Licensing is a global marketplace where your intellectual property can be used simultaneously by many partners in multiple products, industries and territories. It’s a multi-billion dollar global business. Technology licensing revenue accounts for an estimated $45 billion annually in the US. Worldwide, it’s estimated to exceed $100 billion and growing fast.
Licensing a company outside your home county is a way to expand your distribution internationally without the time and money risk of doing it yourself. You create a partnership with an established company who’s got the knowledge and resources to commercialize your IP in that territory.
Entertainment is a good example of global licensing. When I worked at the studios licensing popular kids properties, because they reached countries around the world, it created licensing opportunities in just about ever product category. I did licensing deals with companies in many countries including toys, apparel and video games, and in some cases, simultaneously to several companies in the same product category.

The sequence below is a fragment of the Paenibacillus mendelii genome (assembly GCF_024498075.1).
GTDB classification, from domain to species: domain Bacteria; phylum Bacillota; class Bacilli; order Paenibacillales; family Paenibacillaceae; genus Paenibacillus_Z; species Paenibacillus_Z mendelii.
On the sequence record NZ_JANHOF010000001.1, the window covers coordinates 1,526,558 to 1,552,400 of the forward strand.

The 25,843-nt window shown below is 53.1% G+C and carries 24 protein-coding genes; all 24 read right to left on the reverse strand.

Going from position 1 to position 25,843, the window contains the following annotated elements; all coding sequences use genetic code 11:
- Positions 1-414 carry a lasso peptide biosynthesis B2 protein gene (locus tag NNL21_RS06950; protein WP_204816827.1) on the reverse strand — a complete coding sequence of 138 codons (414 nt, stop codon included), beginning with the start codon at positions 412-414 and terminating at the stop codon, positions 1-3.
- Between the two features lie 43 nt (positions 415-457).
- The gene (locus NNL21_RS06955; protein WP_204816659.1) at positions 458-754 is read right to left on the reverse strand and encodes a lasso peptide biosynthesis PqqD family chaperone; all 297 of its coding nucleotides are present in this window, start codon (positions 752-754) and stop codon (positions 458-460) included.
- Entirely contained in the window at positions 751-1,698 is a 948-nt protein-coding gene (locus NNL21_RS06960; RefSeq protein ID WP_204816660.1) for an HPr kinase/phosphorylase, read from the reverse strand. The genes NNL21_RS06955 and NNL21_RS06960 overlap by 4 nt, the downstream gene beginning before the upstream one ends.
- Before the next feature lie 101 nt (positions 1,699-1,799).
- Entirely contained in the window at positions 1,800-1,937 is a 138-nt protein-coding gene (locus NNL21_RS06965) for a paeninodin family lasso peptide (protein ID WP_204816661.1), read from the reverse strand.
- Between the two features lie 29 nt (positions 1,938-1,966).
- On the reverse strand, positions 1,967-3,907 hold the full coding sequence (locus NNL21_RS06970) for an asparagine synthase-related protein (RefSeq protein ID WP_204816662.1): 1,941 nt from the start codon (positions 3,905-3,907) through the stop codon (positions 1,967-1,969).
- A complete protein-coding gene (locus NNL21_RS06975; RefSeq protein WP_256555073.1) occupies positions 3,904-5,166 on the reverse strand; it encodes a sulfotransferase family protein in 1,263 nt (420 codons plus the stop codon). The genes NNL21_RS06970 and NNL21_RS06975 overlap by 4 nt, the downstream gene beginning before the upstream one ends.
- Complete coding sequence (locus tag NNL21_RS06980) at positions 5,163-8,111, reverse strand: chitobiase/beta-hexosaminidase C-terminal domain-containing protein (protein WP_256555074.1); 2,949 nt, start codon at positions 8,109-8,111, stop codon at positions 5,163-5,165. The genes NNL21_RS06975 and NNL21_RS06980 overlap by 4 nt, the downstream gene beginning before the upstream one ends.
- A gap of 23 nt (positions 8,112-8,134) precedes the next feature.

Countries around the world now recognize intellectual property as critical to their growth and prosperity. IP laws are quickly harmonizing around the world as most countries have enacted laws to protect the main forms of IP (patents, trademarks, industrial designs, and copyright and related rights).
Rather than filing applications in each country, you can now file a single application, in one language, and to pay one application fee to register your IP in many countries. It reduces your time and costs to get international protection, and in the case of patents, gives you time to test the commercial viability of your invention. For example, filing one international patent application under the PCT (for Europe), lets you apply for protection of an invention in over one hundred countries worldwide. You can do the same thing with trademarks and copyrights.
In today’s marketplace, you must think globally when licensing your intellectual property. Maturing IP laws are changing the dynamics of the marketplace and opening up lot’s of new licensing opportunities for your IP. As companies around the world scramble to find new innovations to stay ahead of the competition, licensing is the tool that let’s you tap this global market.